The number of illnesses and deaths attributable to Trump’s “zero tolerance” policy may never be fully known because the administration has done so much to avoid monitoring and oversight.

~ ~ ~

Other deaths which can be wholly attributed to Trump’s bad faith in executing his office are those of 2,975 Americans who lived in Puerto Rico (pdf) when Hurricane Maria hit the island in 2017.

He had to be shamed into dispatching a U.S. Navy hospital ship to provide emergency health care even though the vessel had been waiting well in advance of the hurricane’s strike. It took nearly six weeks after it was dispatched for the vessel to berth and begin delivering care, though the Navy knew in advance of the hurricane that Puerto Rico might need medical support.

The manner in which the emergency aid was provided to the island was grossly negligent when not outright malignant — like the bottles of water left to sit on a tarmac for a year after the storm, or the recall of the hospital vessel U.S.S. Comfort long before its services were no longer needed, or the lack of effort on the White House’s part to work with Congress to assure aid money would be allocated and distributed in a timely basis.

Puerto Ricans were denied their right to equal protection under the law; they were not accorded the same access to federal aid as mainland citizens, in contrast to the assistance received by other Americans after Hurricane Harvey, Irma, and Michael in 2017-2018.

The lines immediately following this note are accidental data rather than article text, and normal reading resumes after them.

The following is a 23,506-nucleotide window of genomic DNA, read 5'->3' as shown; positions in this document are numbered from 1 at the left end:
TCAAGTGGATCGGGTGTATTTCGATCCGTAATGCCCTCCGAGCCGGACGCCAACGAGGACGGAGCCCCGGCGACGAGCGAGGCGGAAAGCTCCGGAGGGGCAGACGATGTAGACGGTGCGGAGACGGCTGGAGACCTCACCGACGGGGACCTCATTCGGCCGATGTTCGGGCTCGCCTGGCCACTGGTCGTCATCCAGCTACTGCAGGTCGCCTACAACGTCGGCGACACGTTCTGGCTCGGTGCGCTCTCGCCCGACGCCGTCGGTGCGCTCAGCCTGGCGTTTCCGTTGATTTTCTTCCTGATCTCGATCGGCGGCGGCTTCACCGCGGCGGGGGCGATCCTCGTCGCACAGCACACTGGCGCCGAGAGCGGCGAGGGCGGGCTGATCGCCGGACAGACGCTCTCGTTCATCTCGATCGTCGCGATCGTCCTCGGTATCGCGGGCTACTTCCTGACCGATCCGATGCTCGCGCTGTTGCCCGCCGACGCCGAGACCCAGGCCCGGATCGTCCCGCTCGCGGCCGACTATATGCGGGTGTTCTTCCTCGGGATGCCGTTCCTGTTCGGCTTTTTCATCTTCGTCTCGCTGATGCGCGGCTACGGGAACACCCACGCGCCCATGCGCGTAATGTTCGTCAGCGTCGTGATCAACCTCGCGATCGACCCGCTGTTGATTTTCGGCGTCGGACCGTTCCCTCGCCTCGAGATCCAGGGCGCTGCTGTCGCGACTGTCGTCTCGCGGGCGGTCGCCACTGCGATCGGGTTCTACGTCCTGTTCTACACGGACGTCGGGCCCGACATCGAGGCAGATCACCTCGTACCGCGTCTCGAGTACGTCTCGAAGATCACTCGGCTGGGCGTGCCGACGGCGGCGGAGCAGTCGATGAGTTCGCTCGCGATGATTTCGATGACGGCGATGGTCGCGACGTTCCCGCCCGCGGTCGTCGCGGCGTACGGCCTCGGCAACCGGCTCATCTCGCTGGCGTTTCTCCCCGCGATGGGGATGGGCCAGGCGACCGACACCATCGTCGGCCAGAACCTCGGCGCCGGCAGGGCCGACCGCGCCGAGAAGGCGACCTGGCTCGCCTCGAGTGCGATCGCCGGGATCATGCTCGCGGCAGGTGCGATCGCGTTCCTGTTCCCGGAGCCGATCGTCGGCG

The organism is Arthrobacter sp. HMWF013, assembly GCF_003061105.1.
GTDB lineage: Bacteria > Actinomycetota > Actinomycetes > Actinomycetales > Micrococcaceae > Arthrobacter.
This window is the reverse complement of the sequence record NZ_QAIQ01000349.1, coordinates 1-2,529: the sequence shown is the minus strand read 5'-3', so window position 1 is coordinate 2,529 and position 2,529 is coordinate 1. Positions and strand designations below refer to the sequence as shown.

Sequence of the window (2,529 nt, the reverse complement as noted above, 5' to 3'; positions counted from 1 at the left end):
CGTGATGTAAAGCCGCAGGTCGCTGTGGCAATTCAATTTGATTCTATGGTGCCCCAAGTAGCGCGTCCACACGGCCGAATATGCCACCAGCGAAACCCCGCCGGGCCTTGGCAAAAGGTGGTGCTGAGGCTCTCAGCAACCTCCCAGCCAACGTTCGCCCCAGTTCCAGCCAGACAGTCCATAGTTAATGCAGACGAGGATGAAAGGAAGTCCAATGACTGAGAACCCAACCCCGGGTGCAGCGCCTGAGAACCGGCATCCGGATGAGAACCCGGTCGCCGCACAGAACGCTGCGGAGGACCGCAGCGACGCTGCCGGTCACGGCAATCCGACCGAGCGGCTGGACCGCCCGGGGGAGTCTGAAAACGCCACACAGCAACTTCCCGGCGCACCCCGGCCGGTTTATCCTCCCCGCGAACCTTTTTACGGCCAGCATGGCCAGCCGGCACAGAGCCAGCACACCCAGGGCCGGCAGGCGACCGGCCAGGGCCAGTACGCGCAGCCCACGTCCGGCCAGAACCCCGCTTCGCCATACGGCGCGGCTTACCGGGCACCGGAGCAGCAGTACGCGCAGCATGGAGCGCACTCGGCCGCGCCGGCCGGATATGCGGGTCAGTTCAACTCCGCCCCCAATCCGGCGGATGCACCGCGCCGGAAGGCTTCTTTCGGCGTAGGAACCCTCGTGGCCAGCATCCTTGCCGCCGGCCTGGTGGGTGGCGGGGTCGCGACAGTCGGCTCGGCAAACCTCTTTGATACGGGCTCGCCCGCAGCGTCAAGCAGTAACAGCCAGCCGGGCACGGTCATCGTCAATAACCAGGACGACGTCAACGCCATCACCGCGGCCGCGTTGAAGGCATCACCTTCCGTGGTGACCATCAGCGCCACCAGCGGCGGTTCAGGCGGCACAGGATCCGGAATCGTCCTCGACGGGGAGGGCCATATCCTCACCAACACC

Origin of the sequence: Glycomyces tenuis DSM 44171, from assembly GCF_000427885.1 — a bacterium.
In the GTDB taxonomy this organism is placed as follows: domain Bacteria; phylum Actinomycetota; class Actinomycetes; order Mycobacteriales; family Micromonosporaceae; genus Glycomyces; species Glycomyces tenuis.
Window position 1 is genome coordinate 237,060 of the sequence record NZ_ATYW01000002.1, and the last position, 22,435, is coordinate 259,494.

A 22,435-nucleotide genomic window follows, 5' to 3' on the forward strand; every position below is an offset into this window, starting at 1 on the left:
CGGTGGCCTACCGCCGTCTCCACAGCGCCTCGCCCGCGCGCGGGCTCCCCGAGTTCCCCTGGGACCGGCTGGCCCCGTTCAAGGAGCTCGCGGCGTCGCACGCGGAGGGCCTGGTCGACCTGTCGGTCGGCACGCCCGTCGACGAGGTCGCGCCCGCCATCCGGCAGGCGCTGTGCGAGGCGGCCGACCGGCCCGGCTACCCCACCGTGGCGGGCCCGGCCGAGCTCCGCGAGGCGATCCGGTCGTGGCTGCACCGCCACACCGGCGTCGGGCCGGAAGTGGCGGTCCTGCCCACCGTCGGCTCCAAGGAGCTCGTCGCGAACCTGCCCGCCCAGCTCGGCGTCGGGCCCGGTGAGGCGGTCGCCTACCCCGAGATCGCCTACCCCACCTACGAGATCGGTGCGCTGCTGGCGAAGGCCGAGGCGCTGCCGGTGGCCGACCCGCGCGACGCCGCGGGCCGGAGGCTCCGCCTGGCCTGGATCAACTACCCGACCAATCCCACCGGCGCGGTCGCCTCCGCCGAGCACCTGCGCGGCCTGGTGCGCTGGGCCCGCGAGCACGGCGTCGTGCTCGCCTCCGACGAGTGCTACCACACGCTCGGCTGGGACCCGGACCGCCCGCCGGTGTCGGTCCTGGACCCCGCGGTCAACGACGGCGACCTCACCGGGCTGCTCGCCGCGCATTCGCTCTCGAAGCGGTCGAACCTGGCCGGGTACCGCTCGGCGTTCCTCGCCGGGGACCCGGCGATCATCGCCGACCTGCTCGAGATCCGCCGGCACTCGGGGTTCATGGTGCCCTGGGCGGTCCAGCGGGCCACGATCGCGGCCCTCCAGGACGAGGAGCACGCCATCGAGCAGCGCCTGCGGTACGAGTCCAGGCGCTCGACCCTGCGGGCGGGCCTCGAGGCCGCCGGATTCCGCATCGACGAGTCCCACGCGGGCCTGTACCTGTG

And none of this had the imprimatur of Congress.

~ ~ ~

Unlike Nixon’s Operation Menu which only lasted 14 months, Trump’s derogation of Congress’s authority through his bad faith execution of laws is now into its 33 month. His malign acts increase in depth and breadth, now including the wretched refusal of Bahamians fleeing their hurricane devastated country, continued separation of families including Bahamian children.

And now an even more evil effort has begun: Trump wants to round up homeless people regardless of their citizenship and house them in unused Federal Aviation Administration facilities (read: place them in concentration camps).

There are homeless who work in Silicon Valley, homeless only because there isn’t affordable housing. Will he stop at them? Is he doing this to line his pockets in some way or as a campaign promise not shared with the public?

How has his effort combined with that of his cabinet secretary Ben Carson done anything to improve access to affordable housing when they are undermining civil rights protections for marginalized groups?

None of this effort targeting California’s homeless has been adequately debated by Congress let alone codified by law.

Will Congress do nothing at all to stop this creeping and inhuman fascism, these sustained attacks on human rights of citizens and non-citizens alike?

The 93rd Congress may not have passed the fourth Article of Impeachment against Nixon, but at least they understood and grasped the executive could and must be removed with the three articles they passed. It’d be nice if the 116th Congress was less supine.

[Photo by Piron Guillaume via Unsplash]

Another Kind of Recovery: Post-Maria Puerto Rico and Health Care Critical Infrastructure

I was away most of the last several weeks because I was recovering from surgery. I was lucky, not only because surgery fixed a life-threatening problem, but because I had IV bags and tubing for saline and pain medication.